All Our Waves Are Water


Ever since I moved out to the west coast 9 years ago, I have strived (striven?) to continuously better my relationship with the ocean, surfing, meditating, mindfulness and yoga. And for the most part, save for few conversations with likeminded friends and a couple of amazing yoga retreats and surfing workshops, this journey of "bettering" has been conducted solo.

Except for whenever I pick up a book by Jaimal Yogis.

When I finished "Saltwater Buddha" and "The Fear Project," the first two books that I read by Jaimal, each book made me feel feel like I'd just had a long, restorative conversation with a friend about why this "bettering" was so important to us and what we'd learned so far along the way.

It's not that Jaimal's journey is anything like mine (it very much isn't), but the intention and authenticity and relentless persistence fueling his journey through surfing and spirituality has always felt so accessible and relatable to me. Moreover, it's a relief to take my mind off my own journey sometimes and venture into his.

So imagine my surprise when he actually reached out via Twitter last year and asked if I'd like to read his new book, "All Our Waves Are Water." I obviously jumped at the chance and he offered to send an electronic copy (which he did, though I also got a physical copy out of the local library).

I should admit... as excited as I was to read it, the situation was a little intimidating. This may sound narcissistic, but all of a sudden I felt exposed in this "conversation" I've been having without Jaimal's knowledge for years. I felt a pressure to ensure that my humble contribution to our ongoing dialogue (in the form of this post) would accurately capture and convey all that I get out of his work, and more specifically this new memoir.

This (totally made up, self-inflicted) pressure of both reading AOWAW and writing about it thoughtfully resulted in it taking me forever to get this post drafted.  It didn't help that 2018 was a whirlwind of a year, equal parts incredible and hellish. It was so crazy in fact, that apart from Jaimal's new book, I only read one other book last year, Jen Sincero's "You Are A Badass," for a whopping total of 2 books read in 2018.

Yeah! Take that, Goal of reading 50 books per year!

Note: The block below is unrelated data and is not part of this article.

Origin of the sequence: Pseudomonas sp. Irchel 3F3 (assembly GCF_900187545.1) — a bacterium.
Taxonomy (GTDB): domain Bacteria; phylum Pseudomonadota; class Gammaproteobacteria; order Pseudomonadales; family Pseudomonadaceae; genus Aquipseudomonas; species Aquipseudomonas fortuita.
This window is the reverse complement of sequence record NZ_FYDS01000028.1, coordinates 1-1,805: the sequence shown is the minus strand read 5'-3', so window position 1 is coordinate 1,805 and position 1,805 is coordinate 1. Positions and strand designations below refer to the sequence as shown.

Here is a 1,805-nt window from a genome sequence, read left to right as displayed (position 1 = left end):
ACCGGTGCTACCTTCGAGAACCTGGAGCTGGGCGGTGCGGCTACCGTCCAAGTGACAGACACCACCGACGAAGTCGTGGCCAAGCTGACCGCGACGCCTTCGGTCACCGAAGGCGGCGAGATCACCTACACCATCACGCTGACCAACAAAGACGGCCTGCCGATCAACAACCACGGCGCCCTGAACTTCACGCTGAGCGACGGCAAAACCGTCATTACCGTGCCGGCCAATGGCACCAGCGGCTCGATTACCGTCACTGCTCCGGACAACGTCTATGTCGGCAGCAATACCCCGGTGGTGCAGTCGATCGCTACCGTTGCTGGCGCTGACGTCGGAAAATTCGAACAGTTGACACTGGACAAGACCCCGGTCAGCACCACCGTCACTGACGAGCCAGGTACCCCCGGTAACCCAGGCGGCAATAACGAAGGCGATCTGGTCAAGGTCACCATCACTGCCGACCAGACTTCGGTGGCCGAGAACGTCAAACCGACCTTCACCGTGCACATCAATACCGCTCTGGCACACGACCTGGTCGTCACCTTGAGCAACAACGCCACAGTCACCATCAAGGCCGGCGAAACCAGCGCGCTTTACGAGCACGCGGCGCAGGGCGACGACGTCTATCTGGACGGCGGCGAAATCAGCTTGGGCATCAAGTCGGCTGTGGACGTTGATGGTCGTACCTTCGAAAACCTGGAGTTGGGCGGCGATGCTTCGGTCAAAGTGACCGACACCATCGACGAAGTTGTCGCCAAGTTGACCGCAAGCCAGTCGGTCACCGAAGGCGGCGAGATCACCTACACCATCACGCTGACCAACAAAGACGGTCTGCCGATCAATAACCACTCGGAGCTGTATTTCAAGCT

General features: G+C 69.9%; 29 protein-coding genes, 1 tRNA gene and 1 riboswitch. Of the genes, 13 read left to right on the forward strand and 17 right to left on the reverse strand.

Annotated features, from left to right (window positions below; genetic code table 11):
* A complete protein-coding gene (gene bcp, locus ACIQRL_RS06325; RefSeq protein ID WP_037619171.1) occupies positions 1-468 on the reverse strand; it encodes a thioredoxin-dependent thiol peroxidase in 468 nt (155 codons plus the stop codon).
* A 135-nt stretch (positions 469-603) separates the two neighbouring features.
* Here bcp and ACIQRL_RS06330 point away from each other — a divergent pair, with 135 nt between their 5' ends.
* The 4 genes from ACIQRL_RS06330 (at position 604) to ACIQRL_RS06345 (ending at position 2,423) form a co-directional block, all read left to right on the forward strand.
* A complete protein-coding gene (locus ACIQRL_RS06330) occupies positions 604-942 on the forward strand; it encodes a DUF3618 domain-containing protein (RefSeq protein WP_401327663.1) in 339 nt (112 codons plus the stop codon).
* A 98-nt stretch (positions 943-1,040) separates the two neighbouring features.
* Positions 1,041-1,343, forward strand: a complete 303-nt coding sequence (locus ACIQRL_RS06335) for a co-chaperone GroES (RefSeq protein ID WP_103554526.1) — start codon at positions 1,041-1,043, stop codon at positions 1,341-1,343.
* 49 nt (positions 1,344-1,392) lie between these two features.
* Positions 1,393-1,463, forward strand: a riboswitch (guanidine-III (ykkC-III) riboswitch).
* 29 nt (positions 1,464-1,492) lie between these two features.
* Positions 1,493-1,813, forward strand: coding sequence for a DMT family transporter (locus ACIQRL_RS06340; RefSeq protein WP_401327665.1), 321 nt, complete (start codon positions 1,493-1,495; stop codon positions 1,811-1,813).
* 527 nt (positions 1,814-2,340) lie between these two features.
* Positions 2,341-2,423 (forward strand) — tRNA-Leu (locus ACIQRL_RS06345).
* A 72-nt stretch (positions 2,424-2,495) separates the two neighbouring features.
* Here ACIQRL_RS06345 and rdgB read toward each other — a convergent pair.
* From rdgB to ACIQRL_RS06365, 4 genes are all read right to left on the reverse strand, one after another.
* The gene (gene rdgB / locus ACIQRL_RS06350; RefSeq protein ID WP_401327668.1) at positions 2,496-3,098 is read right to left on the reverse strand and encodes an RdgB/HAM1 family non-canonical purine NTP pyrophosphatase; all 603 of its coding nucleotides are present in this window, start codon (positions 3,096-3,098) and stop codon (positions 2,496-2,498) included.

Anyway, AOWAW was half of my reading life in 2018 and I'm not mad about it. Like I said, Jaimal's work always feels restorative to me. It's calming in a way, almost like a long, guided meditation, on what it means to explore your spirituality. In this case, Jaimal takes us through that exploration post-college, picking up where "Saltwater Buddha" left off. He starts by introducing us to the lovable Sonam, his friend and accidental spiritual guide during his months living in the Himalayan mountains, where he was nursing his wounds after a breakup.

From there, Jaimal journeys through Mexico, New York City, Jerusalem, Indonesia and finally, back to Ocean Beach, San Francisco, where he shares stories about my favorite of his accidental gurus so far: the Queen of Ocean Beach, Carol Shuldt, who passed away just at the end of 2018 at the age of 85, body surfing nude in the cold Bay Area waters until her final days.

"I worship the sun and nature, I believe in myself.
When you're a spirited person, you create magic."
- Carol Shudlt

Throughout his travels, he grapples with an evolved desire for the ocean than he had in "Saltwater Buddha." In his first book, he had a suspicion that a more personal relationship with the ocean, a relationship he cultivated via surfing, would help him with his youthful frustrations, anger, search for zen and struggles with focus.

In AOWAW, though, his suspicions since confirmed, the question becomes if, how, and when to prioritize that relationship. When he's away from the water, seeking spiritual experiences and personal revelations through jobs, schools, and service, he often starts to spiral and more than once, abruptly abandons everything in search of waves.

It's funny to me, then, that he finds his perfect balance in Ocean Beach, San Francisco. Like I said before, while his journey has been much different than mine, I recognize it. Trippy enough, I found my perfect balance in Ocean Beach as well... Ocean Beach, San Diego.

There's a not-entirely-obvious lesson in AOWAW about accepting what it means when you crave the ocean so much. Reading along, I remembered times in my own life where I wondered what it would mean to reconcile what I needed spiritually (living a life of ease by the ocean) with what I thought I needed financially, professionally, or from an ambition or reputation point of view. It's probably something I'll continue to work through since the irony of living by the ocean is that you typically have to work hard to stay there (unless you find a hippie fairy surf goddessmother like the Queen).

Selfishly, I'm eager to see if Jaimal follows up AOWAW with what it means to tackle that in the next stage of his life and how he once again relearns to prioritize the ocean and his relationship to it in light of marriage and having and raising kids, since that's the phase of life I'm entering now.

Because honestly? I'll always be a fan of anything Yogis writes, but it would be really nice to continue this conversation.